Merkel cell carcinoma (MCC) is considered an aggressive type of cancer, even more aggressive than melanoma. This means that it rapidly grows and spreads to nearby tissues or distant parts of the body (metastasizes).Estimates of the time it takes for MCC to progress from an early to advanced stage, or to cause death, is unknown because MCC is rare, the diagnosis can be difficult to make, and treatments vary.One study of 195 patients did mention that approximately two-thirds of Merkel cell carcinomas expanded in size rapidly over the course of three months.
Many factors are thought to influence the progression of MCC, including the size and location of the tumor, whether or not the tumor has spread to lymph nodes or distant sites in the body, whether the cancer regrows after treatment (a recurrence), and what types of treatments are used. Unfortunately, approximately one third of individuals affected with MCC are diagnosed when the cancer is already advanced, meaning the cancer has metastasized to the lymph nodes or farther. The advanced state at diagnosis is due to the fact that MCC can be difficult to diagnose because it appears similar to benign skin findings, is often painless, and grows so rapidly.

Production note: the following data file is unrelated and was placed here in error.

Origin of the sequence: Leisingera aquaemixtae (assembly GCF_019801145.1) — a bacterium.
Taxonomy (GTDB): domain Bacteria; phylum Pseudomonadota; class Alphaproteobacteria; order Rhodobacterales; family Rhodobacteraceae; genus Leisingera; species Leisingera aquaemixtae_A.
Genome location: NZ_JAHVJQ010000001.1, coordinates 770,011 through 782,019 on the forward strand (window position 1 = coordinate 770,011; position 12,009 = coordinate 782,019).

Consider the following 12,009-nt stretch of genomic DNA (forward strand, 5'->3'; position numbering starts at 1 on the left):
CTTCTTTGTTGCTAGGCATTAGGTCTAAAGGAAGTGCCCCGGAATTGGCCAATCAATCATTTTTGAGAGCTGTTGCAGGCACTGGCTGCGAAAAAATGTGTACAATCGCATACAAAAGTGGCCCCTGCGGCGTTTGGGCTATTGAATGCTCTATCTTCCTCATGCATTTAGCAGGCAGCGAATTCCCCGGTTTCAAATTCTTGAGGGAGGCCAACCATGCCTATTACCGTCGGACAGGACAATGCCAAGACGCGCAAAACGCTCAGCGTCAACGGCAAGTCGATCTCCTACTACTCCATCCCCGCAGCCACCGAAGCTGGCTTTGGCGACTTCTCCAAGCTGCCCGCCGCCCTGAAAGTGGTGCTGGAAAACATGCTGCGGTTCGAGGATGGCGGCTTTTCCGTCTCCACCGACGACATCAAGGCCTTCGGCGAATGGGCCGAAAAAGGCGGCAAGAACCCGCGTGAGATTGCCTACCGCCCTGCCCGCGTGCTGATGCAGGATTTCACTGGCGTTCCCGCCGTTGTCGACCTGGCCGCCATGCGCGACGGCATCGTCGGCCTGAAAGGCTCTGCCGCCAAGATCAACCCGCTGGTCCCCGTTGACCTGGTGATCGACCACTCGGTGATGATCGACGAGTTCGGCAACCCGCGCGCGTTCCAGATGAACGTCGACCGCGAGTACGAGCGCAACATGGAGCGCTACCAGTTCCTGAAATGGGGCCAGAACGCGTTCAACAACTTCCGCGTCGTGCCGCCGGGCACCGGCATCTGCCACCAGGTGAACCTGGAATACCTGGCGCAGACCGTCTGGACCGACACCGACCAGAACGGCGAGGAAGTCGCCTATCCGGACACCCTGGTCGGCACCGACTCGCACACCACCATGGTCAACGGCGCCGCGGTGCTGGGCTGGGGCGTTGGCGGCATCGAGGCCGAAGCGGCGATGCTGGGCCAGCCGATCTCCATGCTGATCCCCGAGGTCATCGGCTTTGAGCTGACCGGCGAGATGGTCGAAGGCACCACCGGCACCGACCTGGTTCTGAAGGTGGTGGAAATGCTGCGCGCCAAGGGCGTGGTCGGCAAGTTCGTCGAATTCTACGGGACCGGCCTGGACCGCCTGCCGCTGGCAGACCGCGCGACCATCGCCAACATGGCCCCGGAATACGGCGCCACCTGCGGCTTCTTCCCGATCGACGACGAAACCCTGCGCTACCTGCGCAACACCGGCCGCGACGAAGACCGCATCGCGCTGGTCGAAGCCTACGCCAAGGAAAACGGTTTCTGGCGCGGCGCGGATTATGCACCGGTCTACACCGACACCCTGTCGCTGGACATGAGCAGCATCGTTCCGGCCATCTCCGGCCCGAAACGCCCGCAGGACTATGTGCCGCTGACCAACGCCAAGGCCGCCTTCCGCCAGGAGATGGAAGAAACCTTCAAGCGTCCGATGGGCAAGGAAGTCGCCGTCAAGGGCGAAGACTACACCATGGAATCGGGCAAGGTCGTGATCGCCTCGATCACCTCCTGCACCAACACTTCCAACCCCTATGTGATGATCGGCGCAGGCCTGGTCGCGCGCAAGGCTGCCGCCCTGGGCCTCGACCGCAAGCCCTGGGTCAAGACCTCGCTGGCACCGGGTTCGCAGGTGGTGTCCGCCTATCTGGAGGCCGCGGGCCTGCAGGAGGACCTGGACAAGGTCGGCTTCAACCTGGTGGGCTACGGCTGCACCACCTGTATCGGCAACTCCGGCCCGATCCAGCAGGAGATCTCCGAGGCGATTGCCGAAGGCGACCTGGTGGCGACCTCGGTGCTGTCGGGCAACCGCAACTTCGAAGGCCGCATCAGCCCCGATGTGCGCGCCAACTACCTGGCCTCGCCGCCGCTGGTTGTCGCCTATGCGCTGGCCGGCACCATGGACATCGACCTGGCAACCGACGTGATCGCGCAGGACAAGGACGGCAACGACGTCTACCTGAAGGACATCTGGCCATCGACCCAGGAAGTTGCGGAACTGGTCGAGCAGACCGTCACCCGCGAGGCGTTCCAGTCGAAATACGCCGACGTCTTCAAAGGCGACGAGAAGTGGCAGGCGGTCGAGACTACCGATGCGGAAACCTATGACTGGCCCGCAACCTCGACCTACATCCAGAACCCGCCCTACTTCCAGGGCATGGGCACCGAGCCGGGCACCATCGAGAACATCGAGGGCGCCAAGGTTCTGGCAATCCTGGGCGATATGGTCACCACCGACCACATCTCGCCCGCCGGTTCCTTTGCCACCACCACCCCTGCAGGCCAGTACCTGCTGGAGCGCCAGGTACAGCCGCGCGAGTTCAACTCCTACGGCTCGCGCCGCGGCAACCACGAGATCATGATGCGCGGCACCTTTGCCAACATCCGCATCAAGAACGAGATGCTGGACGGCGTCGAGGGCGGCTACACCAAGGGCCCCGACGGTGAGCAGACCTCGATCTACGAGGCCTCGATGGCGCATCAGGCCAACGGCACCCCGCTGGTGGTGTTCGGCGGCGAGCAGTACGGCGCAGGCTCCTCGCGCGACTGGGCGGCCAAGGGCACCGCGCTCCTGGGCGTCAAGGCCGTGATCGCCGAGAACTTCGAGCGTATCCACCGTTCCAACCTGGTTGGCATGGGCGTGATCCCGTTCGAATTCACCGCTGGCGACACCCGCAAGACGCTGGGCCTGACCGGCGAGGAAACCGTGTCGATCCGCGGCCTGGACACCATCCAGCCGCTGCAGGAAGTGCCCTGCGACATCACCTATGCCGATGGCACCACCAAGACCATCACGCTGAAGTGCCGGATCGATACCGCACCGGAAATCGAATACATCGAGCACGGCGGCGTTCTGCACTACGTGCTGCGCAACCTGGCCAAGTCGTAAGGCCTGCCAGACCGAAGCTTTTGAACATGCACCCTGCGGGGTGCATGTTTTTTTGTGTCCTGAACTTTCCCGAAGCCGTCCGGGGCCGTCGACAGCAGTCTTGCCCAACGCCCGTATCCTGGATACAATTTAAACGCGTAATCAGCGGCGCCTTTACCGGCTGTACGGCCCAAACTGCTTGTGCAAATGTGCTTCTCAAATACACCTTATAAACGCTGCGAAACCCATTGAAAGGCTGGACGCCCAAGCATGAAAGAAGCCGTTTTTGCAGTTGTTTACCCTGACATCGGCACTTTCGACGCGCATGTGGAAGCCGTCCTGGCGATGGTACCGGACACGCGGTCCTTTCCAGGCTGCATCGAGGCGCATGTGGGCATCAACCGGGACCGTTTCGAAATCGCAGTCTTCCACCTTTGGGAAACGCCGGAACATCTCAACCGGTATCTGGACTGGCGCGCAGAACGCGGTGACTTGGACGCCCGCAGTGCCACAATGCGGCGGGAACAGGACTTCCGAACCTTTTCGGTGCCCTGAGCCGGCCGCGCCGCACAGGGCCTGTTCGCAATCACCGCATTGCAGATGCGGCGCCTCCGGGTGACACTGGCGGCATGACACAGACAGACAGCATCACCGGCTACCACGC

Last updated: 10/6/2014
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Akhtar S, Oza KK, Wright J.. Merkel cell carcinoma: report of 10 cases and review of the literature. Journal of the American Academy of Dermatology. 2000; 44(5 Pt 1):755-767. http://www.ncbi.nlm.nih.gov/pubmed/11050578. Accessed 10/6/2014.
Heath M, Jaimes N, Lemos B, Mostaghimi A, Wang LC, Peñas PF, Nghiem P. Clinical characteristics of Merkel cell carcinoma at diagnosis in 195 patients: the AEIOU features. Journal of the American Academy of Dermatology. 2008; 58(3):375-381. http://www.ncbi.nlm.nih.gov/pubmed/18280333. Accessed 10/6/2014.